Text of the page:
For recent college graduates and high school seniors looking toward the future, the decision to attend a college is increasingly looked at with suspicion and, for some, with regret. No matter where you look in the United States, the cost of going to college is rising. Year over year, private institutions have seen tuition costs rise by as much as 4.5%. Public institutions, even small community colleges, aren’t immune to similar forces causing them to ask students to give more in exchange for an education.
The shift towards higher costs disproportionately affects poorer Americans. Now, if you’re wondering how that could be true with things like Pell Grants and financial aid floating around, the truth is that the issue comes down to an increasingly competitive market between America’s institutions of higher learning.
The Rising Costs of American Education, on Both Sides of the Coin
You’ll hear a lot of post-graduates say that if they’d realized what a burden going to college was going to be beforehand, they likely would have made a different choice. Likewise, many high school students are wondering why they should put themselves into financially untenable positions. In the end, however, most will find or have found that going to college means being in a far better position than those who only graduated high school. As recent Pew Research statistics show, the average American with a Bachelor’s degree or higher makes $45,500 per year. High school graduates only make $28,800. Similarly, whereas only 5.8% of college graduates are living in poverty, 21.8% with only their high school diplomas are living in squalor.
Institutions aren’t blind to the increase in costs. However, as Georgia Nugent, former president of Kenyon College and senior fellow at the Council of Independent Colleges explained in a recent interview with NPR, colleges aren’t likely to do anything about rising costs and the gap forming between the haves who can afford school and the have-nots who can’t. Quite simply, it’s more lucrative and a better competitive choice for schools to give small tuition reduction bonuses to financially stable students than it is to give more aid to poorer students. The result? Income, more than ability, defines students’ chances for success, effectively creating yet another driver of the widening income gap in the U.S.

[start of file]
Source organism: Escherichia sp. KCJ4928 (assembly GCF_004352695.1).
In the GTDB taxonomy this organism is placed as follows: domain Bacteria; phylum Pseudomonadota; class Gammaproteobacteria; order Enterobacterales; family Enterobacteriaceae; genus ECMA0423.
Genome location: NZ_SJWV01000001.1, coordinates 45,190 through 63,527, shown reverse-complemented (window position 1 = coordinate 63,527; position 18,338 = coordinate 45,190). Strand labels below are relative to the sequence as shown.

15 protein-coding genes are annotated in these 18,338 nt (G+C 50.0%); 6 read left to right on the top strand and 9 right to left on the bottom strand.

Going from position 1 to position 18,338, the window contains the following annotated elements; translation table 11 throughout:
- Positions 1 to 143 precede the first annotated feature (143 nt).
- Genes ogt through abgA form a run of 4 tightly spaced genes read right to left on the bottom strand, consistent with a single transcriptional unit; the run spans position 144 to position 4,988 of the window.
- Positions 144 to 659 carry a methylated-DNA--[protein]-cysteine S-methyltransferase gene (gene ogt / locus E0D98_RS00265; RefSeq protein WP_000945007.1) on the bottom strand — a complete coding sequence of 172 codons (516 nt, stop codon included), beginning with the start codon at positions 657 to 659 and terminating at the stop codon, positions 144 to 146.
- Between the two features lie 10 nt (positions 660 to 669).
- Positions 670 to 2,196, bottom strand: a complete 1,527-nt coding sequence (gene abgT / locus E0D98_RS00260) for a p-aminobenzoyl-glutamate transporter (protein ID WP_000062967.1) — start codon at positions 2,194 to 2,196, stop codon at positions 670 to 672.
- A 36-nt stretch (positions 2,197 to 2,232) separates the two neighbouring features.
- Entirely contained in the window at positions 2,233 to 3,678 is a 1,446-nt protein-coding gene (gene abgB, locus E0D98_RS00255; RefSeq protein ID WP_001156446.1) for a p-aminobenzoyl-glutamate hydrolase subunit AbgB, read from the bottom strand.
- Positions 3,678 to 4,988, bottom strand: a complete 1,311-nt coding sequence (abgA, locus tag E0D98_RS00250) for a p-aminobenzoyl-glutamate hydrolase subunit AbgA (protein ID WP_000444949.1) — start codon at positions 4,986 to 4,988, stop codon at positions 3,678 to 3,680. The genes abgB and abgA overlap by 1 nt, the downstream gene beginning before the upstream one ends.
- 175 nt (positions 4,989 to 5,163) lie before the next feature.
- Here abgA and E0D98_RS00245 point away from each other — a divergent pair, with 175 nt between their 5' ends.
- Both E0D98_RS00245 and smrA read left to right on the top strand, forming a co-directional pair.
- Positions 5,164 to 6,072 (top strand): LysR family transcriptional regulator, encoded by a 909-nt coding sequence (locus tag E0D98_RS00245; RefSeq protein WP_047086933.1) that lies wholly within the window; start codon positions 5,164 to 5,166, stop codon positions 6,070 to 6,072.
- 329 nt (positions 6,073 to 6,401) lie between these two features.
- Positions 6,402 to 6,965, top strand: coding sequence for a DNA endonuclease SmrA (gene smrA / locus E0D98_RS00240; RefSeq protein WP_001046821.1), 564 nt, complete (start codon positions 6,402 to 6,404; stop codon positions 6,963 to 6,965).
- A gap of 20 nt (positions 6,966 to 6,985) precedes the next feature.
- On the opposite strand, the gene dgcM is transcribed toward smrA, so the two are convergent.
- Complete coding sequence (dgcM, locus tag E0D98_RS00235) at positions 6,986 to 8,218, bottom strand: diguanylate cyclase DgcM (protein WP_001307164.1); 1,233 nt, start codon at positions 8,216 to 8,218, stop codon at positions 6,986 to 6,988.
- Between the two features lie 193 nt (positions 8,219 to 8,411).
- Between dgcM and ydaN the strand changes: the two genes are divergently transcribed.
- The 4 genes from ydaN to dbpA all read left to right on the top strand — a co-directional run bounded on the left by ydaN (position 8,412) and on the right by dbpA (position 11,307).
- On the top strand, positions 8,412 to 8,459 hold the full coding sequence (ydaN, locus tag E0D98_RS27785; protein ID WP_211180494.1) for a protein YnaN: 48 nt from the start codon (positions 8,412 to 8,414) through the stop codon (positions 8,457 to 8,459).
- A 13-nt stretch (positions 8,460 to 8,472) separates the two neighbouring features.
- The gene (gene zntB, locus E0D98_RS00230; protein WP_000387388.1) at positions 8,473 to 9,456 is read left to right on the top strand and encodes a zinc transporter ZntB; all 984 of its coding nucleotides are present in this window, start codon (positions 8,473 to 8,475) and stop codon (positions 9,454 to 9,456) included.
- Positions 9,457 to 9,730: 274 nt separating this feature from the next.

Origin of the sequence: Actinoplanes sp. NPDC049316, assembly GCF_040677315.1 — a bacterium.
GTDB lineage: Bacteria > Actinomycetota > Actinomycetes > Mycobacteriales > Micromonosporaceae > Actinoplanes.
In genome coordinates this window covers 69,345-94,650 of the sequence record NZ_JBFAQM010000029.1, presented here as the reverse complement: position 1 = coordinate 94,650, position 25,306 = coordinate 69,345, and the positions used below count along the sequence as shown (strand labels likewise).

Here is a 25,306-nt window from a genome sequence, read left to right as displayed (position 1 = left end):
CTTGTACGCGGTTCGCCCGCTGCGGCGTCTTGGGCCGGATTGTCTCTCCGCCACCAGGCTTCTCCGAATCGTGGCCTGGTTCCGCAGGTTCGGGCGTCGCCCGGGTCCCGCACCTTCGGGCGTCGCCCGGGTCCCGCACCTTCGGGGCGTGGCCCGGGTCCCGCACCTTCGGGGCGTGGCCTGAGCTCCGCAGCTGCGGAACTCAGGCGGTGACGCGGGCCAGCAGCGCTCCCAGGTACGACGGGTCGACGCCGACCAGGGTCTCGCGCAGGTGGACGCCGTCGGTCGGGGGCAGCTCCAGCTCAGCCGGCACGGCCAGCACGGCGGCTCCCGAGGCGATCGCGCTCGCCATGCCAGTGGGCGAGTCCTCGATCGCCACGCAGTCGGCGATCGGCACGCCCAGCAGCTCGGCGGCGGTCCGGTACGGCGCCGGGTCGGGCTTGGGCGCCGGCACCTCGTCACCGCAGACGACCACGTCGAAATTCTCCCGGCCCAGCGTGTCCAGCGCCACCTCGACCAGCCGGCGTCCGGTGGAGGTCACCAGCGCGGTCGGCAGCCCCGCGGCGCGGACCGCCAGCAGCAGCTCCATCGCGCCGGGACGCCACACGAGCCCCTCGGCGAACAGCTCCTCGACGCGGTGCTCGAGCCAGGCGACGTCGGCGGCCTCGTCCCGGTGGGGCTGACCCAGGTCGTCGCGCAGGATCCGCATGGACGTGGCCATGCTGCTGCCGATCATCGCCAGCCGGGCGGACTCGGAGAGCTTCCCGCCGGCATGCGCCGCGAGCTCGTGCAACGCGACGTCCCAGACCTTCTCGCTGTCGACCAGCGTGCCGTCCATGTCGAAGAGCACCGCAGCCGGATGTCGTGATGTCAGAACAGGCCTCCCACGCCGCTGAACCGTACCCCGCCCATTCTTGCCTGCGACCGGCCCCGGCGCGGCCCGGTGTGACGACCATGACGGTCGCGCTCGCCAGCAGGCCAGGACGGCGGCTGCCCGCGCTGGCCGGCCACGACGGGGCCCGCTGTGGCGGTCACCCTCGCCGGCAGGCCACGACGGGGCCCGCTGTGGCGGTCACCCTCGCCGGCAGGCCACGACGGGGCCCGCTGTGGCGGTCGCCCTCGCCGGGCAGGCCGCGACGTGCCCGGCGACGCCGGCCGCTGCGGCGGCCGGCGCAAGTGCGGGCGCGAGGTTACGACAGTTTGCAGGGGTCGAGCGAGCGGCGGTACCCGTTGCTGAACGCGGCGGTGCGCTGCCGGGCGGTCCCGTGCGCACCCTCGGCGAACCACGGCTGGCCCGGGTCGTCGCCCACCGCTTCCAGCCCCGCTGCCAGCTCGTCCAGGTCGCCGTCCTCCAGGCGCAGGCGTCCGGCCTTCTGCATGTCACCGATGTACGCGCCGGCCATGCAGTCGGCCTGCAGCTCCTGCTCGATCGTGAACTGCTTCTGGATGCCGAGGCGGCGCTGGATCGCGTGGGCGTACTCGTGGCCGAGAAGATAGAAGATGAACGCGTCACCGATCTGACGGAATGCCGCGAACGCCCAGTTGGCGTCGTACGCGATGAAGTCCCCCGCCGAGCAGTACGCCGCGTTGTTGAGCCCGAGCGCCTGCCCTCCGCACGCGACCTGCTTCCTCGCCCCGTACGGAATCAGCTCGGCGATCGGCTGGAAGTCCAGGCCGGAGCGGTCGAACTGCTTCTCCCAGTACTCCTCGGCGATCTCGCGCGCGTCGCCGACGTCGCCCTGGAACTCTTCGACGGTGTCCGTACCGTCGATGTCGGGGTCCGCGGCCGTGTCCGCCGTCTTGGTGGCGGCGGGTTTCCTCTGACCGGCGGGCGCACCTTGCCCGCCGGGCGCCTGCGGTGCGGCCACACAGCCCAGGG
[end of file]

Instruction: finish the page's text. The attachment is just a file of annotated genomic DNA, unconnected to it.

Can Parents Do Anything to Help Their Children Survive the Paradigm Shift?
With the situation not looking to be resolved anytime soon, it looks to be up to the parents to start making smart financial decisions for their children as early as possible. Planning now means giving your children the opportunity to be assessed only on their talents, not on their financial situation. Setting up a 529 college plan or UGMA and UTMA accounts, both of which can be handled by a financial planner, can help you to put your children in a much better situation later on.
“The issue that parents need to be thinking about is saving for their child’s college fund today,” explains Craig Slayen, Principal at Winship Wealth Partners. “At some point in time, people are going to say that it’s not worth it to go to these institutions. In the future, the demand for schooling will decrease because the price will be too high.”